Marijuana legalization proposed in Maryland

Maryland could soon see the legalization of recreational marijuana. Lawmakers have submitted a bill that could make it legal to use, grow, and sell marijuana in the state.

Bills aimed at the legalization of marijuana in the state have shown generally favorable support, with 53 percent of Maryland voters supporting the taxation and regulation of recreational marijuana and 38 percent opposing it, according to the American Civil Liberties Union.

The Marijuana Control Act of 2014 would allow adults over the age of 21 to possess up to one ounce of marijuana. It would also allow for the growth, cultivation, and selling of marijuana. Smoking the drug in public would still be illegal.

The bill proposes marijuana purchases to be taxed like alcohol, with an excise tax of $50 per ounce, which could generate over $90 million annually.

Junior Jen Linsenmeyer acknowledges the advantages of legalization, however disagrees with the recreational use of it. “It can help manage cancer pain, it’s a medical thing, but it is still a bad thing to do, in my opinion,” Linsenmeyer said.

Not everyone in Annapolis agrees with the bill. Governor Martin O’Malley expressed opposition to the bill in an interview on The Marc Steiner Radio Show calling it a “gateway to more harmful activity.”

The ACLU reported Maryland as having the fourth greatest amount of arrests for marijuana possession. Adversaries of marijuana legalization say that the effects of marijuana have proven to be only negative and police need to crack down on marijuana possession.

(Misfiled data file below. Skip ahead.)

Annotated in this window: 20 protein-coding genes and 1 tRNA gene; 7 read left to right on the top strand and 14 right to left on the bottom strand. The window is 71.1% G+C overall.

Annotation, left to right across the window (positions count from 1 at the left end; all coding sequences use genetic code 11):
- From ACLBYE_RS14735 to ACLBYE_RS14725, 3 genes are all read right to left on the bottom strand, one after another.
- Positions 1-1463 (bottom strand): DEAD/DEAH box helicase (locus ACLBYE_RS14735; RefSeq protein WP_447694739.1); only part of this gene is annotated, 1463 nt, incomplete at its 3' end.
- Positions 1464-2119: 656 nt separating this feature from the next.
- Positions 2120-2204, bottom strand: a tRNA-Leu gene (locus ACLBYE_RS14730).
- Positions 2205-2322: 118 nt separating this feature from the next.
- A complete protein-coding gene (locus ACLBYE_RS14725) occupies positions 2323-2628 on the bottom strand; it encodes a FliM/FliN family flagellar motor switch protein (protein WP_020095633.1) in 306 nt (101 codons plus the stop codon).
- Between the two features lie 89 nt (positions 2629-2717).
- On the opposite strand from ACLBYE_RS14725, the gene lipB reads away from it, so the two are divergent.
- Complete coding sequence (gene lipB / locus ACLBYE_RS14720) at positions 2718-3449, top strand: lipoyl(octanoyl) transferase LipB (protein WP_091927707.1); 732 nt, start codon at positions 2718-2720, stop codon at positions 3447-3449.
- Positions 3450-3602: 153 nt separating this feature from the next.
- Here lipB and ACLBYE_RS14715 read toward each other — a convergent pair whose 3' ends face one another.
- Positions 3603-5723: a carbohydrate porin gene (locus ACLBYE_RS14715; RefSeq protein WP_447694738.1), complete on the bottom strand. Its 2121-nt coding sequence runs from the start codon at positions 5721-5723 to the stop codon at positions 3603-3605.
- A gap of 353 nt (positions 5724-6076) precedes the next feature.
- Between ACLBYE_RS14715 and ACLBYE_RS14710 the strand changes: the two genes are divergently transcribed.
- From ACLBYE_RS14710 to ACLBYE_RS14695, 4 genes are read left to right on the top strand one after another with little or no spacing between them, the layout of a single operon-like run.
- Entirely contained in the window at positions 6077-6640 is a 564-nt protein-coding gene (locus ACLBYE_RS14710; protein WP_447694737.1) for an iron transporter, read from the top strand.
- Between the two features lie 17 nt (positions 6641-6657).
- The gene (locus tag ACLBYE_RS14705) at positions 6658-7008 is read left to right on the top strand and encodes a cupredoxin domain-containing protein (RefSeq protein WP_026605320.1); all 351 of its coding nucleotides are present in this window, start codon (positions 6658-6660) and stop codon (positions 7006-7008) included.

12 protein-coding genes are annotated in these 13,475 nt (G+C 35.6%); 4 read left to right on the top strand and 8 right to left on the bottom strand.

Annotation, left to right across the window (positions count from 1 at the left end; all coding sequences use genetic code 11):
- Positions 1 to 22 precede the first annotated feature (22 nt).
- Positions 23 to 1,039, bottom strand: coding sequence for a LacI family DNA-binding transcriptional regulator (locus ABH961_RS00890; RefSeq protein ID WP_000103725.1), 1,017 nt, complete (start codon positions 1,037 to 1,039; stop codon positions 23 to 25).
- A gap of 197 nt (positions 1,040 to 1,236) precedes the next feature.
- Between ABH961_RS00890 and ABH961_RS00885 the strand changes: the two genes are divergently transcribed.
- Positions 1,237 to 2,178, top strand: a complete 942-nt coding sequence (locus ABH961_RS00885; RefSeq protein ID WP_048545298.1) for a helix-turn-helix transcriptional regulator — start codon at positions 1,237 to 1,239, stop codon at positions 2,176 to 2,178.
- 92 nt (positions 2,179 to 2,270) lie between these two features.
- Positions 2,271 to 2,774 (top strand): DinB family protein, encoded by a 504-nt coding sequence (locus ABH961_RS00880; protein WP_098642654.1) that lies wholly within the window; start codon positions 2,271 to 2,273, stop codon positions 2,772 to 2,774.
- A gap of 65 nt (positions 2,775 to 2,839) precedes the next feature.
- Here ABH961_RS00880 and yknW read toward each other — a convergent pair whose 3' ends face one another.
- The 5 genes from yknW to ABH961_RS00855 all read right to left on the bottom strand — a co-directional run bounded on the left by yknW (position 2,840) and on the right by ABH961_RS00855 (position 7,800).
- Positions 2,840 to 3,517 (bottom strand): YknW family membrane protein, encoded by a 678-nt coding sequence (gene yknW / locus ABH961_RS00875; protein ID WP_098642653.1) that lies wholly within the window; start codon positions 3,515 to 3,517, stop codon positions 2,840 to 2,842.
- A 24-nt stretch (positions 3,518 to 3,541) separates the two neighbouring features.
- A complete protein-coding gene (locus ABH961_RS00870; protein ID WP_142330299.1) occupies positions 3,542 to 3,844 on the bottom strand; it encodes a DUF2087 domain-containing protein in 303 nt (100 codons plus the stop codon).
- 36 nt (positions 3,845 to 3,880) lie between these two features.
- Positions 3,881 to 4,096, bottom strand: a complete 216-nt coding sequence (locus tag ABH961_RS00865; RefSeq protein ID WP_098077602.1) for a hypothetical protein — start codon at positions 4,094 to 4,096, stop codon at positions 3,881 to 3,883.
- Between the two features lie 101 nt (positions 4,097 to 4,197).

According to the National Institute on Drug Abuse, marijuana is the most abused illegal drug in the United States, and it is second only to alcohol as a cause of substance dependence. Those who disagree with the legalization of marijuana argue that legalizing marijuana would only increase the number of people dependent on marijuana.

Senior Lindsay Kraus believes marijuana should be legalized. “[Legalizing] it will take the stigma out of the mystery behind smoking marijuana. Those who smoke will seem like less of a rebel,” Kraus said.

Freshman Phil Prevosto thinks it should be legalized as well. “It’s not that bad. It helps people suffering from illness and close to dying cope with their pain,” Prevosto said.

Advocates for marijuana legalization cite that the “war on drugs” has proven to be, for the most part, unsuccessful, and it has even produced higher revenues for drug gangs in the state. However, those in favor of cracking down harder on the “war on drugs,” like O’Malley, believe that marijuana has no positive effects. “We’ve seen what drug addiction has done to the people of our state,” O’Malley said on The Marc Steiner Radio Show.

Senior Haley Kyger disagrees with the legislation to legalize marijuana. “Legalizing marijuana will lead to more hardcore drugs, which have negative effects, to be tolerated by society, which it shouldn’t,” Kyger said.

Marijuana supporters in Maryland have used Colorado’s success as a major rallying point against opponents of recreational marijuana use. Recreational marijuana use in Colorado has produced more than $5 million in taxed and regulated sales in only seven days, according to the Huffington Post.

“If it’s illegal or not, people who wouldn’t do it still aren’t going to do it because they know it’s bad” Linsenmeyer said.

Advocates for marijuana legalization in Maryland hope that legalization and the Marijuana Control Act of 2014 will finally deal with the negative effects of marijuana in the state. If Democrats in the state get their way, Maryland will stand beside Washington state and Colorado as one of the few states with legalized recreational marijuana use.

Billy Jump is a Copy Editor for The Patriot and